Many years ago when I was in grade school, the time “12 to 3” had a very profound meaning on Good Friday. This is the time that Jesus, Our Saviour, hung on the cross and died for our sins. The morning of Good Friday was very different in our neighborhood of Kensington; it was especially quiet and unlike any other day. ##M;[read moe]##
Upon awakening that morning, we were reminded by my mother that this day is very sacred and that we should be quiet with no loud talking or laughing because this is the day Jesus died for our sins so that the gates of heaven could be open again.
As the noon hour approached, the sacredness of the day became more apparent. The stores on Kensington Avenue would close from “12 to 3,” including the Jewish merchants and the bars. Neighbors and older kids would be making their way through the streets and down the avenue to attend the services at Visitation Church.
When entering the church, the mood was quite somber and all the statues were covered in purple cloth to signify the Passion of Christ. Out on the streets, people would limit their conversation as a sign of respect for Jesus’ sacrifice for us. It was as if Calvary had come to Kensington, and we were very conscious of the events surrounding the crucifixion.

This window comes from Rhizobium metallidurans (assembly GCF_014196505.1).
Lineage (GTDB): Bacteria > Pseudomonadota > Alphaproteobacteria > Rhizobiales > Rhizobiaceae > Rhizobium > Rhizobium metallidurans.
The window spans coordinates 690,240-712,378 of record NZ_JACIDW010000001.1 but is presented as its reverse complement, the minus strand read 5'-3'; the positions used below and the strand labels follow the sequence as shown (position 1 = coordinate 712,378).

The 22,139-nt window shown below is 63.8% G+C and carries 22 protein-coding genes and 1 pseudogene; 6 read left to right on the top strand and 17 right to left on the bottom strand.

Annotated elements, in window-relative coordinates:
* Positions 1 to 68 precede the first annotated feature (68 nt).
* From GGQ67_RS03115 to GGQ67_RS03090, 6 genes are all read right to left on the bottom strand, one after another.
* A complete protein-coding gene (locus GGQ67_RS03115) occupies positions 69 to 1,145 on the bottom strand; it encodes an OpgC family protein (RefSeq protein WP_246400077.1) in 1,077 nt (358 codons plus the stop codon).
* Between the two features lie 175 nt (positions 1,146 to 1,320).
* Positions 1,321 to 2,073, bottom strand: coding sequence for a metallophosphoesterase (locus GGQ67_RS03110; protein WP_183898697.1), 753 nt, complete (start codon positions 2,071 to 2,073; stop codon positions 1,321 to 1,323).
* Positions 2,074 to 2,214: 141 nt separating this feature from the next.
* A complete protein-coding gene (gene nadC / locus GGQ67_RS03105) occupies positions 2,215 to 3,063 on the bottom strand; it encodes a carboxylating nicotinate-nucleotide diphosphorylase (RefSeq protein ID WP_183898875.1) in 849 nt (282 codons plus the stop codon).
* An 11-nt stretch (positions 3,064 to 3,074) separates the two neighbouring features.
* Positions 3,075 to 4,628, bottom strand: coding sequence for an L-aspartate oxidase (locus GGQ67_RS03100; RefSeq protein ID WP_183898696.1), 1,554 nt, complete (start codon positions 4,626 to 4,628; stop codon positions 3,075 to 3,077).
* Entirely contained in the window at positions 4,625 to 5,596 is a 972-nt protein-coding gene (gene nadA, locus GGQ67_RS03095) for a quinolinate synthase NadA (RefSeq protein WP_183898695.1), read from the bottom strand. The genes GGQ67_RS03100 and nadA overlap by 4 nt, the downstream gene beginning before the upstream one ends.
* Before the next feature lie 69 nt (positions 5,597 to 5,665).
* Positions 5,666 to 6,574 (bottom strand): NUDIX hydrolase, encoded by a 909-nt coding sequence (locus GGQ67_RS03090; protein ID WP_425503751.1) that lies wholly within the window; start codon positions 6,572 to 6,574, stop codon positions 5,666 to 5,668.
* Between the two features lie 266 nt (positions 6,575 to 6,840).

Our faith was strong then because many children were attending Catholic school, and the holiness of the sisters served as a reminder of God’s love for us. The parish of Visitation was the pride and joy of our neighborhood and a sign of hope.
But sad to say those days are gone. Now the sacredness of Good Friday has been obscured, clouded by “busy” work schedules, shopping and even major league ball games. For many it is now business as usual from “12 to 3.”
With all that Christ did for us, now many of us cannot take time on this solemn day to attend services and venerate the cross of our salvation. Good Friday is the day the earth stood still, and it is a time to go to church and publicly thank Christ for His supreme sacrifice of love. As we gaze upon the crucifix we can see Jesus waiting for us with open arms that are nailed to the cross.
Good Friday is the day to console our Saviour so that we will never forget the cost of “12 to 3.”
Marie Hagan McGuirl is a member of St. Hilary of Poitiers Parish, Rydal, and a resident of Huntingdon Valley.
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